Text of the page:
Tuesday, March 16, 2004

Jekk jogħġbok ikteb il-kelma.*

The Kamra tad-Deputati of the Maltese parliament is considering a bill [PDF, English follows Maltese] that would establish a Kunsill Nazzjonali ta' l-Ilsien Malti (National Council for the Maltese Language) to "promote the national language and to provide the necessary means to achieve this aim."

In the debate during the second reading of the bill today, Partit Laburista MP Joe Brincat suggested that one of the goals of the new council could be to "modernize" Maltese orthography, according to an artilcle in The Malta Independent.
He [Brincat] explained that this unique way of writing the Maltese language, the Maltese orthography, was the result of an effort earlier last century, to distinguish the Maltese language from the Italian language. The dots over the g, for instance, were introduced to distinguish the soft g from the hard ġ and to use only one letter where our forefathers used to write gi- or gie-. And as for the għajn, għ, the corresponding Arab sound is translated as kh. [diacritical marks added to original]
Brincat goes on to say that Maltese orthography makes it difficult to use "modern means of communication," such as e-mail and that "no Maltese fonts [are] available." That complaint is mostly a case of legacy usage ISO 8859-3 ASCII fonts, such as Tornado (which replace some punctuation marks and accented letters in the standard Latin ASCII range in favor of the Maltese Ċ, ċ, Ġ, ġ, Ħ, ħ, Ż, and ż) or of people simply giving up and dropping the diacritical marks altogether, as the quoted Independent story does. Unicode provides full support for Maltese and drivers for Maltese keyboards are available, too.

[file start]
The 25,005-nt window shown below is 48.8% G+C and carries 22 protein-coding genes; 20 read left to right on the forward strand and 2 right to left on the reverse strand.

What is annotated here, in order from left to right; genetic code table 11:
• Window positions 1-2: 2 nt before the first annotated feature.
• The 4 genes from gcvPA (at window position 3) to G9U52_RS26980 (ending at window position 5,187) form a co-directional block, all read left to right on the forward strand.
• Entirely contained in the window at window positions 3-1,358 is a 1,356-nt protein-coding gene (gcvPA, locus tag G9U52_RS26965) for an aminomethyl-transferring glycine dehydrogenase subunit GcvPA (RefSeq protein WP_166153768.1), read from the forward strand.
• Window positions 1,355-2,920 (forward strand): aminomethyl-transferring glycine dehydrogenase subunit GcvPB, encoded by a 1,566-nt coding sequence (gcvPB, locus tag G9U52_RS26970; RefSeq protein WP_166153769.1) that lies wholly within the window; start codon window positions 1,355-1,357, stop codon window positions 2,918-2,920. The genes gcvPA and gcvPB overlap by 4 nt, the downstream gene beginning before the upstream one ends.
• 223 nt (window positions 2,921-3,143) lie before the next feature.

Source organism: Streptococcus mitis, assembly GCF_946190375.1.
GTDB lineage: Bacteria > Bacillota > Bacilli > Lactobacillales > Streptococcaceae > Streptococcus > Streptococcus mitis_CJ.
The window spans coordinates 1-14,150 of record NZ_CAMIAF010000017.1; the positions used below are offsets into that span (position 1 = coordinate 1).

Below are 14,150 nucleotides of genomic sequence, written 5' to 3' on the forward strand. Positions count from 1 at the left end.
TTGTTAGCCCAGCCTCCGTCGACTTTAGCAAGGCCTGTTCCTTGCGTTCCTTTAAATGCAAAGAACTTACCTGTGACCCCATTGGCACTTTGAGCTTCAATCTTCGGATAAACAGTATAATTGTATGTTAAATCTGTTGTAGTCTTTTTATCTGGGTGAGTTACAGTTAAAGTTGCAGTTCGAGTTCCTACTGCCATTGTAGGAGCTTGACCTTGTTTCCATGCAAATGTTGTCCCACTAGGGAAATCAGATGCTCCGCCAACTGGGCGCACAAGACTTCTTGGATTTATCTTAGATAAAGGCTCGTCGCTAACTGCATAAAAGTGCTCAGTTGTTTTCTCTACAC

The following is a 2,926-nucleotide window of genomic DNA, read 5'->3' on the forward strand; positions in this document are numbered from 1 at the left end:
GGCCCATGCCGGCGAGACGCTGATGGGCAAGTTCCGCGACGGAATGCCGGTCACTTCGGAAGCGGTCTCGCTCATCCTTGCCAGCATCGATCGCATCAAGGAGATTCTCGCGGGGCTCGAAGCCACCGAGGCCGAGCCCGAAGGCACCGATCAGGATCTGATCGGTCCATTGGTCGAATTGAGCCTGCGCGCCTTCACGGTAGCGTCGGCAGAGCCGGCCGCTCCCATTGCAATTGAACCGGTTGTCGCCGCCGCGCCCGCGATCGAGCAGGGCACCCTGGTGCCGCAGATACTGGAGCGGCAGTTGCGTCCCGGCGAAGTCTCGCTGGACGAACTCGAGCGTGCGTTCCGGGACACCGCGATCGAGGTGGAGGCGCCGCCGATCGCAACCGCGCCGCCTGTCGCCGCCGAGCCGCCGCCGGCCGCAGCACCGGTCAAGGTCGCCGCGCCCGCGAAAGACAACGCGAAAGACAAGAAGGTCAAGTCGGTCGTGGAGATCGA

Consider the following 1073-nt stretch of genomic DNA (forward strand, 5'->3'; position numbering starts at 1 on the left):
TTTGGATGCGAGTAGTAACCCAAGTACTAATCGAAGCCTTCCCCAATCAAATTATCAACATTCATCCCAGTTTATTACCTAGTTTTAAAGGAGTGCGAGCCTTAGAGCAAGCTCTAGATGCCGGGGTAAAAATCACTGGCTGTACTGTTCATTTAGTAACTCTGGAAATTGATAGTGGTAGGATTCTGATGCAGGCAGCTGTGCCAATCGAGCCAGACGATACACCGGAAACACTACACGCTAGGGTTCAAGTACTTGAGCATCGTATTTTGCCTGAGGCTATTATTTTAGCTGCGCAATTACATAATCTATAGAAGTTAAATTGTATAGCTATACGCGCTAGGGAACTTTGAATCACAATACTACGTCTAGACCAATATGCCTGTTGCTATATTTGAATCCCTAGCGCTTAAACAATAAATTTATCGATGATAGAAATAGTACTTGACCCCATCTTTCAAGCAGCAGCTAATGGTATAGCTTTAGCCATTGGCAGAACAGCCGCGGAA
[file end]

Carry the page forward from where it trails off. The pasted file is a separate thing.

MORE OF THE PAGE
Brincat went on to argue that the council could help promote the language and to "defend the best use of Maltese especially in broadcasting." Which raises the question of The Independent's description of .

It's always been my understanding that is, for the most purposes effectively silent, serving primarily to lengthen the vowel when it appears with an a, e, or o. For example, the name of the letter ( is treated as a single letter), għajn is pronounced a:yn. At the end of a word, on the other hand, and h (which otherwise is silent severing only to lengthen a preceding or following vowel) are both pronounced like the h in hot. ħ is always pronounced that way. Based on The Independent's description, I'm guessing that h should be more guttural than I'd realized, more like the Arabic ح (ḥá’, h) or خ (khá’, kh).

Even if the orthography is a bit obtuse in places, I'm not sure getting rid of and ż will really address the other concerns in the debate, such as hybridizing Maltese with English (á la Denglish or Spanglish) or slang expressions:
Dr. Brincat also complained on the kind of language used by young people especially when they use expression which mean the opposite of their literal meaning, such as tal-genn!.
Tal-genn! literally means "madness" or "insanity," but it has been appropriated by Maltese youth to mean "cool" or "whazzup!" Of course, "mental," "insane," “crazy," “wild," and a number of other words act as synonyms for “cool" or "neat" in various segments of English youth culture, so I'm guessing this is a personal bugaboo for Brincat.

*Maltese for "Please write the word down."

No comments: